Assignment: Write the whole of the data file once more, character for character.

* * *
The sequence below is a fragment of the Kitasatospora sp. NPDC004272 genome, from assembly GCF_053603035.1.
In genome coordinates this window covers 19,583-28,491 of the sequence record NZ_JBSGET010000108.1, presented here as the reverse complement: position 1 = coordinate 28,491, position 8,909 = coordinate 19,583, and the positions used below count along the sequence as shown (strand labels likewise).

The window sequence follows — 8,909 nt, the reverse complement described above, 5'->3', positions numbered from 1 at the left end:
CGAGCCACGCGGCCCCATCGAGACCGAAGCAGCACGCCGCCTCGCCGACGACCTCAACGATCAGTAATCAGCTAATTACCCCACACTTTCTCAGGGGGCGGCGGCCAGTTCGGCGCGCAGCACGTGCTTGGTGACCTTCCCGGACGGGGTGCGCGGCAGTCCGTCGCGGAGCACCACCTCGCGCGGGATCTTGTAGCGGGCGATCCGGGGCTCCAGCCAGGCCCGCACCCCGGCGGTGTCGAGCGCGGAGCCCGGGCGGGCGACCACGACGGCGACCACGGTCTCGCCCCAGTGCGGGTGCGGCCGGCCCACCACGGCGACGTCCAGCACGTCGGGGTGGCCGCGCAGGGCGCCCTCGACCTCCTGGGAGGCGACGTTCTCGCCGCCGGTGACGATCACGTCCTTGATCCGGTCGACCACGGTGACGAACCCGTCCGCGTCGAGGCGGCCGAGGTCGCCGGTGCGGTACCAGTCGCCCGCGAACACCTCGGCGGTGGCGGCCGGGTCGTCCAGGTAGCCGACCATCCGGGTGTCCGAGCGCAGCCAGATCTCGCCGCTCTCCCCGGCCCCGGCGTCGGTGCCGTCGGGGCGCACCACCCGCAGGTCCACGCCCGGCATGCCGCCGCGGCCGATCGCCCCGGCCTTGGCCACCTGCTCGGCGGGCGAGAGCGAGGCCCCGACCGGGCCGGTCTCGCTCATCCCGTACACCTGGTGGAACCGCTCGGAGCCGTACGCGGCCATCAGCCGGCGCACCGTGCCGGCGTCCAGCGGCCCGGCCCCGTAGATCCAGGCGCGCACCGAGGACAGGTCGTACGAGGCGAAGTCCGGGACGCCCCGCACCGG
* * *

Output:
The sequence below is a fragment of the Kitasatospora sp. NPDC004272 genome, from assembly GCF_053603035.1.
In genome coordinates this window covers 19,583-28,491 of the sequence record NZ_JBSGET010000108.1, presented here as the reverse complement: position 1 = coordinate 28,491, position 8,909 = coordinate 19,583, and the positions used below count along the sequence as shown (strand labels likewise).

The window sequence follows — 8,909 nt, the reverse complement described above, 5'->3', positions numbered from 1 at the left end:
CGAGCCACGCGGCCCCATCGAGACCGAAGCAGCACGCCGCCTCGCCGACGACCTCAACGATCAGTAATCAGCTAATTACCCCACACTTTCTCAGGGGGCGGCGGCCAGTTCGGCGCGCAGCACGTGCTTGGTGACCTTCCCGGACGGGGTGCGCGGCAGTCCGTCGCGGAGCACCACCTCGCGCGGGATCTTGTAGCGGGCGATCCGGGGCTCCAGCCAGGCCCGCACCCCGGCGGTGTCGAGCGCGGAGCCCGGGCGGGCGACCACGACGGCGACCACGGTCTCGCCCCAGTGCGGGTGCGGCCGGCCCACCACGGCGACGTCCAGCACGTCGGGGTGGCCGCGCAGGGCGCCCTCGACCTCCTGGGAGGCGACGTTCTCGCCGCCGGTGACGATCACGTCCTTGATCCGGTCGACCACGGTGACGAACCCGTCCGCGTCGAGGCGGCCGAGGTCGCCGGTGCGGTACCAGTCGCCCGCGAACACCTCGGCGGTGGCGGCCGGGTCGTCCAGGTAGCCGACCATCCGGGTGTCCGAGCGCAGCCAGATCTCGCCGCTCTCCCCGGCCCCGGCGTCGGTGCCGTCGGGGCGCACCACCCGCAGGTCCACGCCCGGCATGCCGCCGCGGCCGATCGCCCCGGCCTTGGCCACCTGCTCGGCGGGCGAGAGCGAGGCCCCGACCGGGCCGGTCTCGCTCATCCCGTACACCTGGTGGAACCGCTCGGAGCCGTACGCGGCCATCAGCCGGCGCACCGTGCCGGCGTCCAGCGGCCCGGCCCCGTAGATCCAGGCGCGCACCGAGGACAGGTCGTACGAGGCGAAGTCCGGGACGCCCCGCACCGG